Passive ETF Portfolios (all you need to know)

When it comes to investing, investors can generate promising returns with passively managed ETF portfolios. Investors have flocked to passive portfolio management in recent years due to the lower-than-expected returns experienced with actively managed funds, as well as the endorsement of passive investing by notable personalities like Warren Buffett.  

While the goal of active portfolio management is to attempt to outperform the market against a certain benchmark, such as the S&P 500 Index, a passive portfolio management strategy is designed to imitate the benchmark as closely as possible in order to attain the same – or similar – results as the chosen index.  

Passive ETF portfolios are popular as they provide increased flexibility, greater transparency and tax efficiency, and lower expense ratios than many actively managed portfolios. This article will teach you everything you need to know about a passive ETF portfolio. 

First, what is an ETF?

Exchange-Traded Funds (ETFs) are baskets of securities that are traded like stocks on an exchange. They contain many different types of investments, such as stocks, bonds, and commodities, and are normally – though not always – designed to track an index and trade intraday.  

This allows investors to purchase and sell all of the securities that constitute an entire market (such as the Nasdaq) with ease, and in one single transaction. As a result, ETFs give you the flexibility to enter or exit a position at any moment during the day. 

Because ETFs hold numerous underlying assets rather than just one, they are also a popular investment vehicle for diversification. 

The rise of the ETF has been beneficial to investors because it has opened up new low-cost alternatives for virtually every asset class available in the market. However, it can be a challenging task for investors to filter through the thousands of ETFs available globally.

How do passive ETF portfolios work?

Passive index investing with ETFs usually involves holding the same securities, at the same weights, as the underlying index. This could be all of the index’s components or a reasonably representative amount of it. They’re typically weighted by the market capitalization (size) of the companies held. Passive management and formulaic sampling when replicating the index also keeps fees low.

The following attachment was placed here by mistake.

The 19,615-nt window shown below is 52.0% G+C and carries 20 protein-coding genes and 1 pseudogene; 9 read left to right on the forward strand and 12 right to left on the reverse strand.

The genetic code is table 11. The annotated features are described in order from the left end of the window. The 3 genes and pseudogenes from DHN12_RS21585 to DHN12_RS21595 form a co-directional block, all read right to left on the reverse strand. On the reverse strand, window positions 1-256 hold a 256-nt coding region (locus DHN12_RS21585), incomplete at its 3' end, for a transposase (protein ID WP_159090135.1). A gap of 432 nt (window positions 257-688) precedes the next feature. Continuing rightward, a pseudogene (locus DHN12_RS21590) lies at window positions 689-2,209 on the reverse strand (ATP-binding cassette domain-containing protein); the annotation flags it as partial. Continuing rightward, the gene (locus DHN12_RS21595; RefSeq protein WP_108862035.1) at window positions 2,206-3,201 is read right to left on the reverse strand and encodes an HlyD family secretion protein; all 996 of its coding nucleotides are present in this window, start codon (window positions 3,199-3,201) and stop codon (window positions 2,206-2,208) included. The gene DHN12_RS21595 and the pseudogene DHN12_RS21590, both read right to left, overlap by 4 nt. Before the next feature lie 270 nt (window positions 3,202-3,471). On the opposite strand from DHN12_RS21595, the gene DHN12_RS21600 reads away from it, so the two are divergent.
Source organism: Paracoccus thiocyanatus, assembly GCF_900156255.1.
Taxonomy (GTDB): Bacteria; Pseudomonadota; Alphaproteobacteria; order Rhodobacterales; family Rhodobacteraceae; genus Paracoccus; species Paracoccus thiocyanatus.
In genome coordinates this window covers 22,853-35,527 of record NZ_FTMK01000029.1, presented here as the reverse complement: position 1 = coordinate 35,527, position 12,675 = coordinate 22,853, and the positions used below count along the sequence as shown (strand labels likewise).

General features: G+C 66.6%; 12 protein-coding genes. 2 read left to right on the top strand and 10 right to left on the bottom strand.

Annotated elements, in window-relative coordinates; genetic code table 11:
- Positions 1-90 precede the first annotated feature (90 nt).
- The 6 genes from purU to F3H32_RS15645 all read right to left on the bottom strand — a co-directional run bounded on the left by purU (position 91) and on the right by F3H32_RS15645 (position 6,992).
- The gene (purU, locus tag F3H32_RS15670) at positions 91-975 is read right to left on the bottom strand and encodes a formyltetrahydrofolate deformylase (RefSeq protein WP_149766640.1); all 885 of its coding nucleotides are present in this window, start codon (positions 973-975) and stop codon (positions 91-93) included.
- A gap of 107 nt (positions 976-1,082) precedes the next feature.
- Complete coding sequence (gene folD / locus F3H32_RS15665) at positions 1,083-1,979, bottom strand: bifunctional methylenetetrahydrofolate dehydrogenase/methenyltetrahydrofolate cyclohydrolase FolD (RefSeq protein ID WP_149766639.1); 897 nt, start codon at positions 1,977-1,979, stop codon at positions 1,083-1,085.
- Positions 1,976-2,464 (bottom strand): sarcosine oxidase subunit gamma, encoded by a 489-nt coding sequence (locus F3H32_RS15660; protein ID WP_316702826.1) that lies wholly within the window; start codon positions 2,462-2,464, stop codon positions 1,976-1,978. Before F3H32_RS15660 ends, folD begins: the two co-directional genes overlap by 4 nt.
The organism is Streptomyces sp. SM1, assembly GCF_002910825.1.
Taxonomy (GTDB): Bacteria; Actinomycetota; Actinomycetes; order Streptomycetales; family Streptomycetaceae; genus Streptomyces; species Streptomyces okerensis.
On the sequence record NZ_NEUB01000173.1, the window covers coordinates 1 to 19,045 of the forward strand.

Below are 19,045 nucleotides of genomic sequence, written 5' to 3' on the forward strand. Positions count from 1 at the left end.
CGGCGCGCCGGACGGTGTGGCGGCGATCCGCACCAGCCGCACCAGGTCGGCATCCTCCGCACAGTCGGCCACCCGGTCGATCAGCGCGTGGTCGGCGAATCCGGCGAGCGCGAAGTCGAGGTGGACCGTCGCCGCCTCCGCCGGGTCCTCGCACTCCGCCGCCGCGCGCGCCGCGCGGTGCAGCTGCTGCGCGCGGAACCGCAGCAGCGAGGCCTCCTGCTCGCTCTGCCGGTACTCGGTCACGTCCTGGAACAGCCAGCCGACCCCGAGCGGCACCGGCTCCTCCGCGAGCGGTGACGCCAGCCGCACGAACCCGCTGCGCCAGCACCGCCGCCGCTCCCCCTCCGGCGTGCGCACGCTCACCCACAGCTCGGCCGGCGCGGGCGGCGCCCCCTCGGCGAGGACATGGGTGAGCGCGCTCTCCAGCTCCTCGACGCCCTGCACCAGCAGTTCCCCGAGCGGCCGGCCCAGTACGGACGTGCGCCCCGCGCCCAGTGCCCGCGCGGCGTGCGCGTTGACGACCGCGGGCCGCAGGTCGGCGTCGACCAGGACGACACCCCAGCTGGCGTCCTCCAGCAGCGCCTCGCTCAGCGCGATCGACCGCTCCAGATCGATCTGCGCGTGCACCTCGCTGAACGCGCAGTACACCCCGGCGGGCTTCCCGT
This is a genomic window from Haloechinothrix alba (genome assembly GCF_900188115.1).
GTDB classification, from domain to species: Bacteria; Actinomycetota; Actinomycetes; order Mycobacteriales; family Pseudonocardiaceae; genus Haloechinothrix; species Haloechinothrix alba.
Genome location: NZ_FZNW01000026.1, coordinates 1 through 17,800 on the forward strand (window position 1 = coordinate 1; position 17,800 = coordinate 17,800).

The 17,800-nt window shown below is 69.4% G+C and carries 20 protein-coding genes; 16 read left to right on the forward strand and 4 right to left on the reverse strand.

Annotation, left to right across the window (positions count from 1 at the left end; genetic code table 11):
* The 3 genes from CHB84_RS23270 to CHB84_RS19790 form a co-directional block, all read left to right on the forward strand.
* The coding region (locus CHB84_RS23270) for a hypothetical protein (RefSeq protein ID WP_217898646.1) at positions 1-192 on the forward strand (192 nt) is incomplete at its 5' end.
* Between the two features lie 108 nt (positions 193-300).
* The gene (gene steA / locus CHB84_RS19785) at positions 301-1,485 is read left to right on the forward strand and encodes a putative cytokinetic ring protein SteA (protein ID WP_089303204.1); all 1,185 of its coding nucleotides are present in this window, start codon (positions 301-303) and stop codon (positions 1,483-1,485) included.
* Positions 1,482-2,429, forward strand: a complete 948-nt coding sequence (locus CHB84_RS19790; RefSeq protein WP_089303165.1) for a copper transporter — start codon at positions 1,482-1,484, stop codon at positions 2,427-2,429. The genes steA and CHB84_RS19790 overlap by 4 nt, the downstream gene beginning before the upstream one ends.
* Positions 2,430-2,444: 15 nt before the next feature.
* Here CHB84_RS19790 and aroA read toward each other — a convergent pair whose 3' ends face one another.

A passive ETF portfolio’s components are determined by the underlying index or sector, rather than by a fund manager. That makes it different to an actively managed portfolio, where an individual or team decides on the underlying portfolio allocation in a bid to outperform the market. 

Proponents of passive investing prefer to match the market’s entire performance rather than seek to outperform it. It is well understood that it is difficult to beat the market and thus, investors often experience better overall returns in the long-term by following the passive route. 

Key Features of passive ETF portfolios

  1. Flexibility 

Passive ETFs provide greater flexibility when it comes to executing a buy-and-hold strategy. As ETFs trade like stocks on an exchange, it makes it possible to buy and sell shares throughout the day, and check current market prices at any time throughout the day. 

2. Costs and tax efficiency 

Many passive ETFs have low expense ratios when compared to other, actively managed investment solutions. ETFs that track an index also rarely have hefty capital gains tax bills at the end of the year, and the advantage of capital gains being realized only when shares are sold. Furthermore, they experience low fund turnover that results in low transaction costs.  

Taking a passive approach also allows ETF providers to charge investors less expensive fees, because things like brokerage fees and employee salary costs are no longer a significant factor. 

3. Transparency 

Passive ETFs are more transparent than actively managed ETFs. They usually publish their fund holdings and weightings on a daily basis, allowing investors to spot any duplicate positions and limit strategy drift. 

4. Superior returns in the medium-long term